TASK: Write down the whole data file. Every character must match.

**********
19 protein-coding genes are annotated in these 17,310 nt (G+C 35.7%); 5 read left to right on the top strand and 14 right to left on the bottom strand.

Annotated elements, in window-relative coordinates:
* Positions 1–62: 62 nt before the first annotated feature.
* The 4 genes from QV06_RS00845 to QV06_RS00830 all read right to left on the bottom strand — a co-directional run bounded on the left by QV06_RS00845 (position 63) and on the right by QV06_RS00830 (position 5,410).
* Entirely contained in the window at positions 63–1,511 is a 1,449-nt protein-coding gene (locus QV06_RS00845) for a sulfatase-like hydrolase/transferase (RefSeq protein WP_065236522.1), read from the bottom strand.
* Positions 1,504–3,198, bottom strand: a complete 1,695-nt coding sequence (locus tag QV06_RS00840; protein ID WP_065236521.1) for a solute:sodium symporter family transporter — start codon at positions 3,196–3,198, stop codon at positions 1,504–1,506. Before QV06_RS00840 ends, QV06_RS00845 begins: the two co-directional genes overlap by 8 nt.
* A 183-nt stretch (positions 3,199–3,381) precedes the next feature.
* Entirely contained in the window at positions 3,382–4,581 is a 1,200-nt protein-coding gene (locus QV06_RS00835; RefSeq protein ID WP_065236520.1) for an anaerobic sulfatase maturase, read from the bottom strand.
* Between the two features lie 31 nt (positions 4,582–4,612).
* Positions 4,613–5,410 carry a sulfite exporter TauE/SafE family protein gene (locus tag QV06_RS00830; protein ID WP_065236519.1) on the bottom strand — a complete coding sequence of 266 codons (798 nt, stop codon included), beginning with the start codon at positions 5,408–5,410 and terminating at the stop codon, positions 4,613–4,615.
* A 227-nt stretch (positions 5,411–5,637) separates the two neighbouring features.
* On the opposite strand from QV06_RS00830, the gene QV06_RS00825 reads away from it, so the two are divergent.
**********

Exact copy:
19 protein-coding genes are annotated in these 17,310 nt (G+C 35.7%); 5 read left to right on the top strand and 14 right to left on the bottom strand.

Annotated elements, in window-relative coordinates:
* Positions 1–62: 62 nt before the first annotated feature.
* The 4 genes from QV06_RS00845 to QV06_RS00830 all read right to left on the bottom strand — a co-directional run bounded on the left by QV06_RS00845 (position 63) and on the right by QV06_RS00830 (position 5,410).
* Entirely contained in the window at positions 63–1,511 is a 1,449-nt protein-coding gene (locus QV06_RS00845) for a sulfatase-like hydrolase/transferase (RefSeq protein WP_065236522.1), read from the bottom strand.
* Positions 1,504–3,198, bottom strand: a complete 1,695-nt coding sequence (locus tag QV06_RS00840; protein ID WP_065236521.1) for a solute:sodium symporter family transporter — start codon at positions 3,196–3,198, stop codon at positions 1,504–1,506. Before QV06_RS00840 ends, QV06_RS00845 begins: the two co-directional genes overlap by 8 nt.
* A 183-nt stretch (positions 3,199–3,381) precedes the next feature.
* Entirely contained in the window at positions 3,382–4,581 is a 1,200-nt protein-coding gene (locus QV06_RS00835; RefSeq protein ID WP_065236520.1) for an anaerobic sulfatase maturase, read from the bottom strand.
* Between the two features lie 31 nt (positions 4,582–4,612).
* Positions 4,613–5,410 carry a sulfite exporter TauE/SafE family protein gene (locus tag QV06_RS00830; protein ID WP_065236519.1) on the bottom strand — a complete coding sequence of 266 codons (798 nt, stop codon included), beginning with the start codon at positions 5,408–5,410 and terminating at the stop codon, positions 4,613–4,615.
* A 227-nt stretch (positions 5,411–5,637) separates the two neighbouring features.
* On the opposite strand from QV06_RS00830, the gene QV06_RS00825 reads away from it, so the two are divergent.